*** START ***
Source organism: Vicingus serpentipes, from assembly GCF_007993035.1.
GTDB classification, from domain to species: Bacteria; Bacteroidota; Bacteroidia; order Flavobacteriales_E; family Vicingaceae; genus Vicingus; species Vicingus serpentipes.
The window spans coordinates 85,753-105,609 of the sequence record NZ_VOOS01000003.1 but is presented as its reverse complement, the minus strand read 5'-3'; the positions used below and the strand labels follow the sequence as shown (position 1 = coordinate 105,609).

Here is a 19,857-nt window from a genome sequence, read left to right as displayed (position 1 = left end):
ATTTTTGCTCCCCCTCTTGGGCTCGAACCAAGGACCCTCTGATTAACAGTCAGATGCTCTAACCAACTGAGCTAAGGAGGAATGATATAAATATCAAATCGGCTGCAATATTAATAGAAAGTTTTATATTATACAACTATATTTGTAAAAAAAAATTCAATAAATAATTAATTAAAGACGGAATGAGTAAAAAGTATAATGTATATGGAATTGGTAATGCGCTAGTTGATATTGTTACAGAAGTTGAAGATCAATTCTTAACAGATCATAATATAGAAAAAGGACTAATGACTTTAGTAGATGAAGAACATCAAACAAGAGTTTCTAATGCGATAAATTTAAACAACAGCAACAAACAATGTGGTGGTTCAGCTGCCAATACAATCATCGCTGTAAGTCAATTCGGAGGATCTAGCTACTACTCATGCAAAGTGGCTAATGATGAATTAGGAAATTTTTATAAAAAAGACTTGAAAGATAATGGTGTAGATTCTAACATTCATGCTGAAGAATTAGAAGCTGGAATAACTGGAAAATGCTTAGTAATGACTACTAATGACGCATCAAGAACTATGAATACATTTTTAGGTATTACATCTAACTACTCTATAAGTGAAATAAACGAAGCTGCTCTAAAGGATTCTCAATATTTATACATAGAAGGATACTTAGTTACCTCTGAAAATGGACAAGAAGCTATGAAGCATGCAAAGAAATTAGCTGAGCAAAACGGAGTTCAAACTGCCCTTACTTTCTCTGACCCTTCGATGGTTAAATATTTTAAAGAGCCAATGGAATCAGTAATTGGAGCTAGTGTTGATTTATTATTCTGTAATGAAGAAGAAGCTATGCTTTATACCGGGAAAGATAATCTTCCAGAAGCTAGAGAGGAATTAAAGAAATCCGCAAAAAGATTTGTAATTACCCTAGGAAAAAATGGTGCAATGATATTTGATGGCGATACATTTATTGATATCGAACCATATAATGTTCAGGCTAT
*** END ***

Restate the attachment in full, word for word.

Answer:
Source organism: Vicingus serpentipes, from assembly GCF_007993035.1.
GTDB classification, from domain to species: Bacteria; Bacteroidota; Bacteroidia; order Flavobacteriales_E; family Vicingaceae; genus Vicingus; species Vicingus serpentipes.
The window spans coordinates 85,753-105,609 of the sequence record NZ_VOOS01000003.1 but is presented as its reverse complement, the minus strand read 5'-3'; the positions used below and the strand labels follow the sequence as shown (position 1 = coordinate 105,609).

Here is a 19,857-nt window from a genome sequence, read left to right as displayed (position 1 = left end):
ATTTTTGCTCCCCCTCTTGGGCTCGAACCAAGGACCCTCTGATTAACAGTCAGATGCTCTAACCAACTGAGCTAAGGAGGAATGATATAAATATCAAATCGGCTGCAATATTAATAGAAAGTTTTATATTATACAACTATATTTGTAAAAAAAAATTCAATAAATAATTAATTAAAGACGGAATGAGTAAAAAGTATAATGTATATGGAATTGGTAATGCGCTAGTTGATATTGTTACAGAAGTTGAAGATCAATTCTTAACAGATCATAATATAGAAAAAGGACTAATGACTTTAGTAGATGAAGAACATCAAACAAGAGTTTCTAATGCGATAAATTTAAACAACAGCAACAAACAATGTGGTGGTTCAGCTGCCAATACAATCATCGCTGTAAGTCAATTCGGAGGATCTAGCTACTACTCATGCAAAGTGGCTAATGATGAATTAGGAAATTTTTATAAAAAAGACTTGAAAGATAATGGTGTAGATTCTAACATTCATGCTGAAGAATTAGAAGCTGGAATAACTGGAAAATGCTTAGTAATGACTACTAATGACGCATCAAGAACTATGAATACATTTTTAGGTATTACATCTAACTACTCTATAAGTGAAATAAACGAAGCTGCTCTAAAGGATTCTCAATATTTATACATAGAAGGATACTTAGTTACCTCTGAAAATGGACAAGAAGCTATGAAGCATGCAAAGAAATTAGCTGAGCAAAACGGAGTTCAAACTGCCCTTACTTTCTCTGACCCTTCGATGGTTAAATATTTTAAAGAGCCAATGGAATCAGTAATTGGAGCTAGTGTTGATTTATTATTCTGTAATGAAGAAGAAGCTATGCTTTATACCGGGAAAGATAATCTTCCAGAAGCTAGAGAGGAATTAAAGAAATCCGCAAAAAGATTTGTAATTACCCTAGGAAAAAATGGTGCAATGATATTTGATGGCGATACATTTATTGATATCGAACCATATAATGTTCAGGCTAT